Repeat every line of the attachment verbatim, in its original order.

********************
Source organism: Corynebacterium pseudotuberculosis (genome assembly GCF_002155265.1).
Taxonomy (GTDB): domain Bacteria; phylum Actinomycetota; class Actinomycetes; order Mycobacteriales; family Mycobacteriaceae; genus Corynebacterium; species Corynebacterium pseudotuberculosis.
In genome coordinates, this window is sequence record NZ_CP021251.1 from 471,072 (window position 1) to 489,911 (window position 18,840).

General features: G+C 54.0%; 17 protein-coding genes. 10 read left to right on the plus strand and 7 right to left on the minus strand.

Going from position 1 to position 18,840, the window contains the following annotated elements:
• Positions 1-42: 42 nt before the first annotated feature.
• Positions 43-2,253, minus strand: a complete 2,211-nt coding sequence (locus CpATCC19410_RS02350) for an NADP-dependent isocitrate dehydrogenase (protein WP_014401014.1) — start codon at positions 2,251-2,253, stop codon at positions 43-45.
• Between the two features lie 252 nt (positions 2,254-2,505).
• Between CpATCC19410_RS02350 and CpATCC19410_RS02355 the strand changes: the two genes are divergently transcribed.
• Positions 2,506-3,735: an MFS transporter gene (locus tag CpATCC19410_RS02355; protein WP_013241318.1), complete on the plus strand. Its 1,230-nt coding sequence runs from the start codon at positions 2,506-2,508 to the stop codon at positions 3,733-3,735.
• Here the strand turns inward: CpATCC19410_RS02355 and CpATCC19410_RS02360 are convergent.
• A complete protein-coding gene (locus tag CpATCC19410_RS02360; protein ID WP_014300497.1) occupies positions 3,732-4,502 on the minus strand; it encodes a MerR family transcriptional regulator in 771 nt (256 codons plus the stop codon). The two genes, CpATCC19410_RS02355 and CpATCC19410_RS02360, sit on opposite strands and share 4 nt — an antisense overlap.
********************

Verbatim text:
Source organism: Corynebacterium pseudotuberculosis (genome assembly GCF_002155265.1).
Taxonomy (GTDB): domain Bacteria; phylum Actinomycetota; class Actinomycetes; order Mycobacteriales; family Mycobacteriaceae; genus Corynebacterium; species Corynebacterium pseudotuberculosis.
In genome coordinates, this window is sequence record NZ_CP021251.1 from 471,072 (window position 1) to 489,911 (window position 18,840).

General features: G+C 54.0%; 17 protein-coding genes. 10 read left to right on the plus strand and 7 right to left on the minus strand.

Going from position 1 to position 18,840, the window contains the following annotated elements:
• Positions 1-42: 42 nt before the first annotated feature.
• Positions 43-2,253, minus strand: a complete 2,211-nt coding sequence (locus CpATCC19410_RS02350) for an NADP-dependent isocitrate dehydrogenase (protein WP_014401014.1) — start codon at positions 2,251-2,253, stop codon at positions 43-45.
• Between the two features lie 252 nt (positions 2,254-2,505).
• Between CpATCC19410_RS02350 and CpATCC19410_RS02355 the strand changes: the two genes are divergently transcribed.
• Positions 2,506-3,735: an MFS transporter gene (locus tag CpATCC19410_RS02355; protein WP_013241318.1), complete on the plus strand. Its 1,230-nt coding sequence runs from the start codon at positions 2,506-2,508 to the stop codon at positions 3,733-3,735.
• Here the strand turns inward: CpATCC19410_RS02355 and CpATCC19410_RS02360 are convergent.
• A complete protein-coding gene (locus tag CpATCC19410_RS02360; protein ID WP_014300497.1) occupies positions 3,732-4,502 on the minus strand; it encodes a MerR family transcriptional regulator in 771 nt (256 codons plus the stop codon). The two genes, CpATCC19410_RS02355 and CpATCC19410_RS02360, sit on opposite strands and share 4 nt — an antisense overlap.